Translated by Julie RoseIntroduction by Adam Gopnik In this major new rendition by the acclaimed translator Julie Rose, Victor Hugo’s Les Misérables is revealed in its full, unabridged glory. A favorite of readers for nearly 150 years, this stirring tale of crime, punishment, justice, and... show more
Translated by Julie RoseIntroduction by Adam Gopnik In this major new rendition by the acclaimed translator Julie Rose, Victor Hugo’s Les Misérables is revealed in its full, unabridged glory. A favorite of readers for nearly 150 years, this stirring tale of crime, punishment, justice, and redemption pulses with life. Featuring such unforgettable characters as the quintessential prisoner of conscience Jean Valjean, the relentless police detective Javert, and the tragic prostitute Fantine and her innocent daughter, Cosette, Hugo’s epic novel sweeps readers from the French provinces to the back alleys of Paris, and from the battlefield of Waterloo to the bloody ramparts of Paris during the uprising of 1832. With an Introduction by Adam Gopnik, this Modern Library edition is an outstanding translation of a masterpiece that continues to astonish and entertain readers around the world.
Publish date: July 14th 2009
Publisher: Modern Library
Pages no: 329
Edition language: English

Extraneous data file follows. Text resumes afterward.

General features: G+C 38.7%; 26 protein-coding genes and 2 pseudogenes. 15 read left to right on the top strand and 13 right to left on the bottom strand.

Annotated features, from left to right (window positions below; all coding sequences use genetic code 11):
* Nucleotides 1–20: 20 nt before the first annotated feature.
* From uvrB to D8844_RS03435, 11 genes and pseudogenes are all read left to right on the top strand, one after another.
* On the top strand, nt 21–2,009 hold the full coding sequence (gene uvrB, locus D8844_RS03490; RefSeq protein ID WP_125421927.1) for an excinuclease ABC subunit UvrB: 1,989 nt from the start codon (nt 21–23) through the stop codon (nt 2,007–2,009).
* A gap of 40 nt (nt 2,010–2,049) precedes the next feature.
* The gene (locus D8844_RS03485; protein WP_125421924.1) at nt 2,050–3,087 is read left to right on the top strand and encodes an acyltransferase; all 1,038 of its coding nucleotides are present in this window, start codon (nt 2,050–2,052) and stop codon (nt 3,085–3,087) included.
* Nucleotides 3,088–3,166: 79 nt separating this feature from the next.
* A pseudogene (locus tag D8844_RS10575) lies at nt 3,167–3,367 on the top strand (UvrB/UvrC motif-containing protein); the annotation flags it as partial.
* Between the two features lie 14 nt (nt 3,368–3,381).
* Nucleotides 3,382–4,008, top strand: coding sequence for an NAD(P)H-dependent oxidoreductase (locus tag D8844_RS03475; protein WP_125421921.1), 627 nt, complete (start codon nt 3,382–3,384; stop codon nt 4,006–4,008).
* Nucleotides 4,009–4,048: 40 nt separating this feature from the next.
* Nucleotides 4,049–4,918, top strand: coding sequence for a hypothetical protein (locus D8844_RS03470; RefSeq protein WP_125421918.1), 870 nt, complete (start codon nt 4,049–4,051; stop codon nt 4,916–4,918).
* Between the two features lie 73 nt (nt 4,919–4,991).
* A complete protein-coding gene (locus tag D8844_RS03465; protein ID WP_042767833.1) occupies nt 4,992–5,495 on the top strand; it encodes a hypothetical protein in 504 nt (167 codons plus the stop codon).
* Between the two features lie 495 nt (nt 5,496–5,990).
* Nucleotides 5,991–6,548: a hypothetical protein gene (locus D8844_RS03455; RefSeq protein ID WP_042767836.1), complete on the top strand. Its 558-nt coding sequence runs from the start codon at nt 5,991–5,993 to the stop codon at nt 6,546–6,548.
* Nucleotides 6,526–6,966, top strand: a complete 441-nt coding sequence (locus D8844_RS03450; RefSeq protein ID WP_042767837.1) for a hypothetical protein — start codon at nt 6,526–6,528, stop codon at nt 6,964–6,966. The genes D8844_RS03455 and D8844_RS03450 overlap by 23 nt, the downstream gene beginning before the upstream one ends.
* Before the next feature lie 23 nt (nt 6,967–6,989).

, European Literature
, Historical Fiction
, Classic Literature
, 19th Century
, French Literature
Series: Les Misérables (#1)
Not bad, but so reminiscent of Great Expectations and similar stories off the 100 Books list. This was, with Jean ValJean much more obvious. Of course he was going to be the 'hero' at the end. So sad for the girl to lose hair, then teeth, then prostitute to give money to the keepers of her child.
Les MIserables. This book is a masterpiece.It is an incredible story of temptations, redemptions, evil, love; it describes how miserablelife in that era of France was for the common people. A story about real life, with fictional characters creating real people, and the social perspective is as ...
In my vacation, over the last two weeks, I visited the birthplace of Victor Hugo in Besançon, his home in Paris where his children were born, and his grave in Pantheon. I also read his “Les Miserables” again, that is 21 years after I read it for the first time in my High School in France, and I was ...
As so many have discovered in the 153 years since it was written, Les Miserables is a triumph. I had heard it called the greatest story ever told. I doubted. I was wrong. It’s a story of redemption and love told through Jean Valjean, one of the greatest characters ever written. THE greates...